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Please, we need your advice!
Oh... Sorry, this machine is a Elite EPR with a blue SD Card in the back...
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Joshua, that machine produces data that might help us understand why her first attempt at CPAP was a failure. Download the free SleepyHead program, and install it on a computer. If you upload that SD card the program will be able to display the data from any sessions she had. I expect we can tell a lot from that information, if you're willing to make that effort.

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Hi Joshua and wife,

It is good to see you earnestly considering the advice you have received here and being willing to try again. I'm sorry you were left alone and without any support. This is now no longer the case.

I want to share with you that I took quite some time to get used to CPAP, too. Not everybody puts this on and sleeps like they did before, in fact most struggle with it for some time. It's totally ok to keep it on for only two or three hours at a time at first. Encourage her not to get upset or impatient with it. It doesn't mean she has failed. This is the part where you can help. The trick is to not give up but to be persistent until she learns to sleep at least part of the night with the machine on, then a little longer every time. Or perhaps she'll wear it for a short time and again later the same night for another short time. There will be nights when she just can't stand it but should try again the next night. Even once she sleeps with the mask on, her sleep patterns may be changed for some time. All of this is normal.

The point is that it WILL be ok if she gives herself time and allows for this adjusting. It took me weeks to be able to keep the mask on all night and my sleep never returned to normal until about six months into treatment. There were times when I thought I couldn't do this but now it's fine. I just honestly feel that the trouble of adjusting to CPAP is far less than the pain of invasive surgery that may or may not solve the problem. If you read up on this forum you will find many little tricks that can make this adjustment easier.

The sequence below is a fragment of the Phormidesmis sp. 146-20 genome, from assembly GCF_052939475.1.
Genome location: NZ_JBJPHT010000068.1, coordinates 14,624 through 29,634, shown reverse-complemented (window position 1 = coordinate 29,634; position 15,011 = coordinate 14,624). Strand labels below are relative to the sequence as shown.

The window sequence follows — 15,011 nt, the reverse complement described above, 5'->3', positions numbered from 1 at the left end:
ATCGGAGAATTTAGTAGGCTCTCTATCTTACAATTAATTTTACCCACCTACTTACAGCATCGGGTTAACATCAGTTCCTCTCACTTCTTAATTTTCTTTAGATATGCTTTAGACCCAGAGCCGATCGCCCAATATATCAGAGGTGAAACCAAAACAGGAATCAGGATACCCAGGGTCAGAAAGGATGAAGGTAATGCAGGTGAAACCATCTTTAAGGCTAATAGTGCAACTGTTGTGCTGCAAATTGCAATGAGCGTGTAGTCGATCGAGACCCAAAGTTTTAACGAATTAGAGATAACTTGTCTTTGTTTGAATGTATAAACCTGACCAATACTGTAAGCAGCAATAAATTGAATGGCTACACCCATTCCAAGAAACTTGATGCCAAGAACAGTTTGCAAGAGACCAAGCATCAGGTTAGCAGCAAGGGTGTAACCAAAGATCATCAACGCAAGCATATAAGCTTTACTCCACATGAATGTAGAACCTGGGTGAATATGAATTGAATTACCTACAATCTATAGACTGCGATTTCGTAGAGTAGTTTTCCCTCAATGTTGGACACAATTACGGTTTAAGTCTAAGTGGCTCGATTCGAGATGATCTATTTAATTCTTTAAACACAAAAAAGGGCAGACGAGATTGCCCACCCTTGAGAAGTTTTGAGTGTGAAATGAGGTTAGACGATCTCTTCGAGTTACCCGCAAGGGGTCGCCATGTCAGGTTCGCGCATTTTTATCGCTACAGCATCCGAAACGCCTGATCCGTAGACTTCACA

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One more thing about surgery. You owe it to yourself to do some research on UPPP (Uvulopalatopharyngoplasty). It improves sleep apnea, but rarely resolves it to the point CPAP is not needed in patients with moderate or severe apnea. It is painful, expensive and has long-term complications and you can't undo it. It may make adapting to CPAP look like a walk in the park.
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A couple tips which may help reduce some of any obstructive apneas or hypopneas.
Sleeping on one's side may reduce obstructive evens by more than half for some folks.
Using a cervical collar or small pillow may prevent tucking the chin towards the chest and kinking the airway, helping prevent some events from kinking the airway.
Please organize your SleeyHead screenshots like this.
I'm an epidemiologist, not a medical provider. 
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Hi Sleeprider,

Thanks for the information of the software, I also found a link to download the ResScan application. Which is better?

As for UPPP surgery, we will talk about it with the otolaryngologist to see what he tells us.

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(02-27-2017, 01:22 PM)Joshua Miller Wrote: .  .  .   I also found a link to download the ResScan application. Which is better?
SleepyHead provides an easier to read display of your data than ResScan does.  I have provided links to help in understanding SleepyHead and how to publish its data to the forum in the future.
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Hi Russatrice,

Reading about your experience, I seem to be listening to my wife, she experienced the same things but in a shorter time. The truth is that I'm walking "at the speed she imposes" so as not to pressure her. We also believe that surgery should be the last option. Thank you very much for your words.
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Hi Beej,

Interesting idea of the cervical neck. She uses a small pillow but she changes position several times at night. Are you talking about the same neck that I have seen that paramedics put on people who have suffered an accident when they are taken to an ambulance?

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Sleepyhead is a better choice because it is much easier to install and use, and puts more information where you can use it and understand the relationships between apnea, pressure, leaks and other factors.

A soft cervical collar is nothing like trauma collars. It is made of soft materials and simply helps to encourage good neck and head alignment to keep the airway open. An airline roll pillow is comparable, except the soft collar can be purchased in different heights and shapes to fit comfortably. For example, 2-1/2 and 3" collars can cost as little as $5.79 at Walmart.
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